As Sundays are free to all servants in the city, Emin’s delight was to rise every Sunday in the morning, early enough to march up to St. James’s Park to see the guard relieved, and back again to breakfast. In his way he called on Mr. Davis, who told him, he would write to his father that he could not come that season but would the next: "I shall keep, " added he, "the money in my possession till then. " Emin not thinking it proper to contradict him, thanked him, and went away to the city. Some time after, he answered his father in the negative, that he would neither receive the remittance, nor return to Bengal to hear his reprimand, and to have the mortification of seeing others laugh at him in their sleeves, who stretch forth their mouth unto heaven, and their tongue goeth through the world: he further declared, that he would not come away easily, without an ample satisfaction to his mind: he humbly begged of his father not to be displeased, but to pray for his son, whose honour was so much at stake. He concluded, "every thing in good time, dear father; patience overcomes all. "

He stayed three months more in the same house, which was exactly two years complete; but found the work too hard; and by carrying heavy loads in a basket on the knot upon his shoulders, hurt himself at last, and was obliged to take leave with three pounds thirteen shillings, which, he had saved, in his pocket.

He went thence to one Mr. Webster, attorney-at-law in Queen Street, Cheapside, upon whom he used to call twice a-week, to know if he could get a place as a writer in some gentleman’s counting-house, as he had been recommended two years before by a Mr. Philpot, one of the gentlemen boarders of Mr. Middleton’s academy. Mr. Webster, on inquiry, found Emin to be out of place; and knowing well that he could write a tolerable hand, employed him to write in his office, favouring him with board and lodging in his house. This little genteel success became a great subject of conversation among his brother porters, and the servant maids in Bishopsgate-street, who said, "Oh, Lord! the little Armenian porter is turned a gentleman"; not knowing it was but for a short time.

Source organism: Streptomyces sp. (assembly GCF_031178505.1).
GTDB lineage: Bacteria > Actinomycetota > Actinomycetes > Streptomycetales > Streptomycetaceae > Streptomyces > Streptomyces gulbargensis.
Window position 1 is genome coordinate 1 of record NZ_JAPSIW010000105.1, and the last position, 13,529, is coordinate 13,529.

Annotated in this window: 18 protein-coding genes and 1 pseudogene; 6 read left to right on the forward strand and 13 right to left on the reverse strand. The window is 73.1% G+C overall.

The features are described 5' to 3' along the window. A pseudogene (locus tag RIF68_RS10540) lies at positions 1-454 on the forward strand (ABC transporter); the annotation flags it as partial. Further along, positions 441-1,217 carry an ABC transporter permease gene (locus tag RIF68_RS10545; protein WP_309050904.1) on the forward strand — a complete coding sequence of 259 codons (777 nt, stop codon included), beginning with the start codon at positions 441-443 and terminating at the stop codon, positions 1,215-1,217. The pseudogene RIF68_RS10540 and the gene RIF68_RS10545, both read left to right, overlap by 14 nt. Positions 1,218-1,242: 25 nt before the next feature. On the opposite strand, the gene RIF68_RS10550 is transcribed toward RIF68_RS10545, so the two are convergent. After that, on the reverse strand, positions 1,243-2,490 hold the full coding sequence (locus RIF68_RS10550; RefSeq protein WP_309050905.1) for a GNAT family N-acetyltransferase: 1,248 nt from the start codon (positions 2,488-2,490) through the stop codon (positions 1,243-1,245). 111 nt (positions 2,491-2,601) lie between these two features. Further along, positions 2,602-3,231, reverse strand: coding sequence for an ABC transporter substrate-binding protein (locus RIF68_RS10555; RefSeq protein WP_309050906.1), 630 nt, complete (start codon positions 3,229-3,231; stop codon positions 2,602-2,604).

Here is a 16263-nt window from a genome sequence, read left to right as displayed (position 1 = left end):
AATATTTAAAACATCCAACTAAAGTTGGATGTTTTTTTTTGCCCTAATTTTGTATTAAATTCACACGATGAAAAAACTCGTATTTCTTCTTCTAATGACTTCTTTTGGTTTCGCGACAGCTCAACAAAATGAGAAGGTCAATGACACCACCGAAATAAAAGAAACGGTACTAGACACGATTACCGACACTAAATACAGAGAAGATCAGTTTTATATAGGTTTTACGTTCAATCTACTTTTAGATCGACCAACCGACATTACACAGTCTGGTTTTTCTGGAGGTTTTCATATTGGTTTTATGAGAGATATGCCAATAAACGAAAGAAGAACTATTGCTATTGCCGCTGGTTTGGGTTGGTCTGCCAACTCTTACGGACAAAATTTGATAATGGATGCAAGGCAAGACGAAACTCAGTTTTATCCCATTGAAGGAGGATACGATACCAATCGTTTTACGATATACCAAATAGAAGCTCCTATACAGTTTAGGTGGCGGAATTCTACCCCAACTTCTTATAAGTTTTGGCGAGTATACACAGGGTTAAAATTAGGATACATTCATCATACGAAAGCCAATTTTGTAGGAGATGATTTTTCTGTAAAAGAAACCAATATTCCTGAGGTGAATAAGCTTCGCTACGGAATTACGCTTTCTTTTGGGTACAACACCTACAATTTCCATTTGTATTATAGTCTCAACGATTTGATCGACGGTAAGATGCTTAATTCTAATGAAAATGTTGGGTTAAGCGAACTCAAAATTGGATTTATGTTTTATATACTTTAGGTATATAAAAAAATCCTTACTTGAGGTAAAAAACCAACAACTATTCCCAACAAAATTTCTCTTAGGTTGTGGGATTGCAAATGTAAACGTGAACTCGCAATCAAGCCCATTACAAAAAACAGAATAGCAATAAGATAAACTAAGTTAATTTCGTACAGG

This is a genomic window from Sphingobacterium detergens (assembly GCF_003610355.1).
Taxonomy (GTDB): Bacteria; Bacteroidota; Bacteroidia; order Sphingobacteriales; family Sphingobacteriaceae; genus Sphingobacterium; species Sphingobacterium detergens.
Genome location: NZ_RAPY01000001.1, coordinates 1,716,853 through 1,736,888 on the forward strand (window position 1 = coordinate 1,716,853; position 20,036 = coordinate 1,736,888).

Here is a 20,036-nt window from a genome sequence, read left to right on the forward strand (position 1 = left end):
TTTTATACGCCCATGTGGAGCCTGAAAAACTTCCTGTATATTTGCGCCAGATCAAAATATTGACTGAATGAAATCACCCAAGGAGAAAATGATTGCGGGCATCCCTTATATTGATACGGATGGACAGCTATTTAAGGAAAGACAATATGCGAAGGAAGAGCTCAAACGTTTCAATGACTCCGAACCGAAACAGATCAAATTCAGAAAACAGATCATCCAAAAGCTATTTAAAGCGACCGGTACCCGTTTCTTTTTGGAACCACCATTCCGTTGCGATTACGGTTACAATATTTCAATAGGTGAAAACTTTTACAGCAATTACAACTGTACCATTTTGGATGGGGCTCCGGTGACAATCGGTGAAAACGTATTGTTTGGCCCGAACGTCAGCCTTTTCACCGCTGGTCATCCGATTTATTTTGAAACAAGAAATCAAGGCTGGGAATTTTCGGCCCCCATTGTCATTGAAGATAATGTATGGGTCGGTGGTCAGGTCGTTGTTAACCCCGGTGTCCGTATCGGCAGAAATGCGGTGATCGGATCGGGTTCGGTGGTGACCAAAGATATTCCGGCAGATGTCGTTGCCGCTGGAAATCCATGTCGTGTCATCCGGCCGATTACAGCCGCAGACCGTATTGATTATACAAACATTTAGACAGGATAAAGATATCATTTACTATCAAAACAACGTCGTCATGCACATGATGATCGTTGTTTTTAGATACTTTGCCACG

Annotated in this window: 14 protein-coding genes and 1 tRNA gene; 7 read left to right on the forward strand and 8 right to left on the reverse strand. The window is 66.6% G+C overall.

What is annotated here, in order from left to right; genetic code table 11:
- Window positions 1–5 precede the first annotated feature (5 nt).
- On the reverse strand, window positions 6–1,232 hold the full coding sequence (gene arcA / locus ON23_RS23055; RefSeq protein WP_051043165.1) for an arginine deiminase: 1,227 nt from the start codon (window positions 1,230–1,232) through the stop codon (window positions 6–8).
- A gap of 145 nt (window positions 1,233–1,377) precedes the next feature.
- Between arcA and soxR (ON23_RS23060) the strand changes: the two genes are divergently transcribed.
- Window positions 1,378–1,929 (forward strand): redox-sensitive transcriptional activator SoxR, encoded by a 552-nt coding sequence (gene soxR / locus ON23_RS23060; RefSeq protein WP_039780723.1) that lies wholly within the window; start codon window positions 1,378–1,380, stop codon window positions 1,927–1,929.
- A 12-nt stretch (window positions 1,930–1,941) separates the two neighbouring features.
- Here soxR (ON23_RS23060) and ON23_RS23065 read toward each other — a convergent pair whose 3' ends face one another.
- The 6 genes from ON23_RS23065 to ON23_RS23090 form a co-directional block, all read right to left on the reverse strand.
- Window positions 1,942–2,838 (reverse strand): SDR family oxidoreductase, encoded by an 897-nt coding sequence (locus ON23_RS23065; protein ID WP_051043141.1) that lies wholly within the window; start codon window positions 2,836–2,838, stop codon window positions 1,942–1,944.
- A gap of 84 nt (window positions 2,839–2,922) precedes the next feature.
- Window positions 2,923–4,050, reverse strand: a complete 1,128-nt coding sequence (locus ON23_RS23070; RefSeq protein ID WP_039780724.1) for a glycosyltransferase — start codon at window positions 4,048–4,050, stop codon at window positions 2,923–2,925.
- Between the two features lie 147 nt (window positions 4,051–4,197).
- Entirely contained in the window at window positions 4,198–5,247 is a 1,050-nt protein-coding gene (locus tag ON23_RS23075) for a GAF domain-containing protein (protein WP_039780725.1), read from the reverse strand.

There he copied cases of law-suits about six weeks. He never missed a page without some quotation from the lives of Peter the Great of Russia, Charles the Twelfth of Sweden, and Telemachus; which, by mere chance, he found in the room, and thoughtlessly inserted them among the lines of his writing. Poor Mr. Webster was obliged to scratch them out for hours together, saying, in the meantime, to his Armenian clerk, "Sure, Mr. Emin, you have some very odd notions in your head; I believe you will be a soldier at last. " Finding it impossible for him, in spite of the utmost caution, to avoid errors, which dashed him with chagrin; good Mr. Webster could bear it no more; paid him twenty-six shillings, telling him politely, that the term was over, and there was no more business for him to do.

He went away; and took a lodging somewhere about the Temple, where he staid a week; thence he removed to Holborn; thence to the Strand, to one Mr. Philpot’s, who kept a grocery, cyder and perry shop. He became a father, and his wife a mother, to Emin; who took his lodging up two pairs of stairs, bought his own sugar and tea, and every morning had a pennyworth of buttered roll for his breakfast. He resided with them in this economical manner. The kettle on the fire in a small room below stairs near the shop, was boiling gratis; each person put a spoonful of tea in the jointpot; and each had his cup and saucer, in which he took care to put sparingly a certain quantity of sugar. If he dined with them on common days, he paid three pence for his dinner; and if on Sunday, a groat. He kept no company with those of the same station with himself; nor had he, indeed, even from the time of his arrival in London. Now and then Mr. Philpot procured some writing jobs for him: when he had time to spare, he generally read those heroic books before-mentioned; and constantly attended every morning the drilling of the recruits in St. James’s Park, as well as the exercise of the king’s guards.

One Sunday afternoon, as he was walking in the park, he saw among the multitude, Mr. Bodly the lawyer, whom he had seen at Calcutta, at the Old Court House, pleading at the bar, when he was a school-boy there. His heart jumped for joy with thinking he should hear some news from him about his father. This gentleman was accompanied by another, very tall and well made, but a stranger to the author; who followed them up and down before Buckingham-Gate four times, but had not courage enough to speak; when observing the countenance of Mr. Bodly’s noble-looking companion to be more affable, he took off his hat, and accosting him told him that he knew that person. He immediately returned the compliment, and asked Emin what the gentleman’s name was? He answered, Mr. Bodly. He then said, "Tell me your reason for not speaking to him, since you know him?" The author said, as he had been so many years in the East, breathing the air of that quarter, he feared some rebuking word from him, such as he had heard on the self-same ground some months ago from captain Grady, who was the chief mate of the Old Walpole Indiaman, in which he had been a lascar. The noble-looking gentleman was much taken by the observation, as well as the remark of the author, and desired him to walk with them. In a few minutes he satisfied himself with Mr. Bodly in regard to Emin’s father. The noble stranger began to inquire very closely the reason for his coming away from Bengal. The author perceiving him to be fond of conversation in his walk, thought it proper to open to him the wounds of his heart.